$scope.updateBars = function(event, ui) {
    var bars = [];
    $.each($(ui.item).parent().children(), function (index, item) {

$scope.updateOrder = function(event, ui) {
    var parentId = $(ui.item).parent().parent().attr('id');
    var type = parentId.substring(0, parentId.indexOf('-'));
    var items = [];
    $.each($(ui.item).parent().children(), function (index, item) {
        items.push('-') + 1))
    Preferences.saveWidgetOrder(type, {items: items});

The bar order is used when the page is loaded. The following scriptlet code exists at the bottom of the app's page, in its $(document).ready:

<%  String barOrder = user.getDashboardBarSortOrder();
    if (barOrder != null) { %>
    sortBars(['<%= barOrder %>']);
<% } %>

The sortBars() function is in a dashboard.js file (where we put all non-Angular functions):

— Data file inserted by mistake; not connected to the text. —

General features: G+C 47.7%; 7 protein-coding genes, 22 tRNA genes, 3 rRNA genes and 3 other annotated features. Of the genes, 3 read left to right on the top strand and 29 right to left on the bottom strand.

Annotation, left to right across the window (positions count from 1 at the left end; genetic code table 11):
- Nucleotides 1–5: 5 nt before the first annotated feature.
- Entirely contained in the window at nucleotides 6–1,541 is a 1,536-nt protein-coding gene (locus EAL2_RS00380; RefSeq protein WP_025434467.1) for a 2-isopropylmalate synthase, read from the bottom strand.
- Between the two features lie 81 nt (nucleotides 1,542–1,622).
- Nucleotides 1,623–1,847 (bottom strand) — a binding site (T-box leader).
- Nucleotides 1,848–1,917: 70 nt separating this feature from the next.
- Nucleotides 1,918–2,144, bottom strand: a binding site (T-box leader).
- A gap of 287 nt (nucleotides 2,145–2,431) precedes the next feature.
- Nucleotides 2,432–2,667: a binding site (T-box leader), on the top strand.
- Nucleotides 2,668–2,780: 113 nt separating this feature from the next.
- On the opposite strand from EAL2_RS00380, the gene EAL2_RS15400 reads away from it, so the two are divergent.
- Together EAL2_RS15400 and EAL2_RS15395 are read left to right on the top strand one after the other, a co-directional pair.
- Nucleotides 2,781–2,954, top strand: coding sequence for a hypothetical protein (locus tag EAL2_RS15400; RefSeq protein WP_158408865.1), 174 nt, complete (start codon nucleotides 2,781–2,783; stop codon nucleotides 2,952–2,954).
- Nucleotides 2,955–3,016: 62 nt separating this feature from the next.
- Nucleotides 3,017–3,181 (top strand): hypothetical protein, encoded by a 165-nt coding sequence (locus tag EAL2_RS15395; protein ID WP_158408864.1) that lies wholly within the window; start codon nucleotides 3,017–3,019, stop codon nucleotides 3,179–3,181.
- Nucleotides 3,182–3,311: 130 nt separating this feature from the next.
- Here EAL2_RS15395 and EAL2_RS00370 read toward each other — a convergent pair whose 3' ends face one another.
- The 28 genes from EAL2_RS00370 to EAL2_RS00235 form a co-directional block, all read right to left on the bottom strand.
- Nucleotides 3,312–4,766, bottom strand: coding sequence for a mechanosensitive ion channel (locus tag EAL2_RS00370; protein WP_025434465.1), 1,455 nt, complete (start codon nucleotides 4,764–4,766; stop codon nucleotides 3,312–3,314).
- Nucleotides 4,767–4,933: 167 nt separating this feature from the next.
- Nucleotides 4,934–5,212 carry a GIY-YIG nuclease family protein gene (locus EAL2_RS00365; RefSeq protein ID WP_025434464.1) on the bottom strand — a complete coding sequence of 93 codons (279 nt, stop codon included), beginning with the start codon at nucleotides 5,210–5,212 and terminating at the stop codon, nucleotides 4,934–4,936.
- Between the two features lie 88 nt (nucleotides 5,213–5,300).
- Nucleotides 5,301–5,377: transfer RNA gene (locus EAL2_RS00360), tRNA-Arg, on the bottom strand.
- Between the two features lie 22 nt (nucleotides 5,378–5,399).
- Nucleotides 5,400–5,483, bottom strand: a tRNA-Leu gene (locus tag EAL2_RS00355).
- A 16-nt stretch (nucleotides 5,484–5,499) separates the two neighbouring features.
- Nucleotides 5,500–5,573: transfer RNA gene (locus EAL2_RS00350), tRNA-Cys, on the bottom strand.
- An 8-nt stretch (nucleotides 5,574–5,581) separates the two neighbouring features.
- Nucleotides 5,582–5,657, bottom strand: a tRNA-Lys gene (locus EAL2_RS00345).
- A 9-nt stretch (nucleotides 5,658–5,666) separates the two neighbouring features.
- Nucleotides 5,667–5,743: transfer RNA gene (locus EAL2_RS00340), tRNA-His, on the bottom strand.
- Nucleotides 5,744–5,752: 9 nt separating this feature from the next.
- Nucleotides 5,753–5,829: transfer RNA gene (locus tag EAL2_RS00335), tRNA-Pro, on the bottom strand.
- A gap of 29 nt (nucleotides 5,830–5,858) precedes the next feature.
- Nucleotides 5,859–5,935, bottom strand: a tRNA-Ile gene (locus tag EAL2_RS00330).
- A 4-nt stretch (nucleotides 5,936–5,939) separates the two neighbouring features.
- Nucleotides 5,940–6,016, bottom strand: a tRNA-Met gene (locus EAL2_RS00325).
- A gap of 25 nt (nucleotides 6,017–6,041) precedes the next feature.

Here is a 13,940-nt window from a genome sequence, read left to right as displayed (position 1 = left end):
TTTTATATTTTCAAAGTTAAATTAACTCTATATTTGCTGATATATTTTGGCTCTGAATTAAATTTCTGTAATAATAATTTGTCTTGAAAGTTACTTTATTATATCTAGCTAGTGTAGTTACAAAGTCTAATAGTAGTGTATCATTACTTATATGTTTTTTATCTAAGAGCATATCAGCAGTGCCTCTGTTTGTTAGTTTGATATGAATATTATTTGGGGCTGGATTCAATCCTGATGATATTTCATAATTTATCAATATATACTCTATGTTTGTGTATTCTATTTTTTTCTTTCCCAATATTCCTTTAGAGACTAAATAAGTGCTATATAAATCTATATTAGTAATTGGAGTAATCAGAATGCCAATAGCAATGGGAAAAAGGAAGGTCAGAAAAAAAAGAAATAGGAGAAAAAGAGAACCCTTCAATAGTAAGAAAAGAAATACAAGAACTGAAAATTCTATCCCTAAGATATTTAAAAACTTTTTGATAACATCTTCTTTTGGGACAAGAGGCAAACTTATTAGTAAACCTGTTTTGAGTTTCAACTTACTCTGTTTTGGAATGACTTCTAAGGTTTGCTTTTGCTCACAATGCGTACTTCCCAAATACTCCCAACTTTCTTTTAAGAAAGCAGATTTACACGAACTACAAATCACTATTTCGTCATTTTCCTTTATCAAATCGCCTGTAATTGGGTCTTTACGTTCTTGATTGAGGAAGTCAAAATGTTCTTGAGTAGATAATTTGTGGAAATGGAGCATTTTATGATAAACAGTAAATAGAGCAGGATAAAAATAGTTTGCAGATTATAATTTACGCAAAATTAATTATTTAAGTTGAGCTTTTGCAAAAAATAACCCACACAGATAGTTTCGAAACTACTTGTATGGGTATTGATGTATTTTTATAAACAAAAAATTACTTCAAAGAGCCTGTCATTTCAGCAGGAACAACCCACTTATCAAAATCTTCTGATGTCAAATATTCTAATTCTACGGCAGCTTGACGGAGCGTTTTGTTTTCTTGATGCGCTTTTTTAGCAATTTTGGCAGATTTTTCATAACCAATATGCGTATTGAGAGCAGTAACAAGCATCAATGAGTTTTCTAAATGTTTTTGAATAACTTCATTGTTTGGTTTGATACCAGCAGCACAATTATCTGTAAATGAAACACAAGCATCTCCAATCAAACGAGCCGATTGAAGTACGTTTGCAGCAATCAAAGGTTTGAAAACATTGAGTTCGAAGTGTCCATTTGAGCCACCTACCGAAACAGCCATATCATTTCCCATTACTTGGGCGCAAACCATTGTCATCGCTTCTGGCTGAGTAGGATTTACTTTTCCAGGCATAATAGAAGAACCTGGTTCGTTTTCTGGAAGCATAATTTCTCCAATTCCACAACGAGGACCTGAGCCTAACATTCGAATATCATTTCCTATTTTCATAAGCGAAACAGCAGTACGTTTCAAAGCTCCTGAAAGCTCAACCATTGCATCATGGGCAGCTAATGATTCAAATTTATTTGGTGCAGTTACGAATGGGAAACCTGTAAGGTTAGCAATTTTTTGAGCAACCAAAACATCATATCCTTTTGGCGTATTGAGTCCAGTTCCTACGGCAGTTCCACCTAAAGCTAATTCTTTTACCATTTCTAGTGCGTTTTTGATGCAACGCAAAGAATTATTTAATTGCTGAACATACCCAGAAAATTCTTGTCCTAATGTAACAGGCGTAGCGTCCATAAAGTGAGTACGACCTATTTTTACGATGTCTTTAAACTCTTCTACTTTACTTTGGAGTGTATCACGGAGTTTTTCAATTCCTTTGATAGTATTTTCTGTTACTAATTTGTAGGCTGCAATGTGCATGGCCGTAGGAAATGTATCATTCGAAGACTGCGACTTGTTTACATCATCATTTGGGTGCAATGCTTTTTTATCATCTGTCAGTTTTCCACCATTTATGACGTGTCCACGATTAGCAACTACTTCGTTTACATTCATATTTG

function sortBars(barOrder) {
    // Sort bars according to user preferences
    $.each(barOrder, function(index, item) {
        var bar = $('#' + item + '-bar');
        if (bar.index() !== index) {
            if (index === 0) {
            } else if (index === (barOrder.length - 1)) {
            } else {
                bar.insertBefore($('.widgets>li:eq(' + index + ')'));

Now that you've seen where Preferences is called from, let's take a look at the code for the service.

The checks for undefined and uniqueness in the code below shouldn't be necessary, but I prefer defensive coding.
factory('Preferences', function ($filter) {
    var unique = $filter('unique');

    return {
        // Get in-page variable: hiddenWidgets
        getHiddenWidgets: function (type) {
            var items = hiddenWidgets[type];
            return (angular.isUndefined(items) ? [] : unique(items));

        // Get in-page variable: userWidgets
        getUserWidgets: function (type) {
            var items = userWidgets[type];
            return (angular.isUndefined(items) ? [] : unique(items));

        // Save main bar (task, summary, chart) order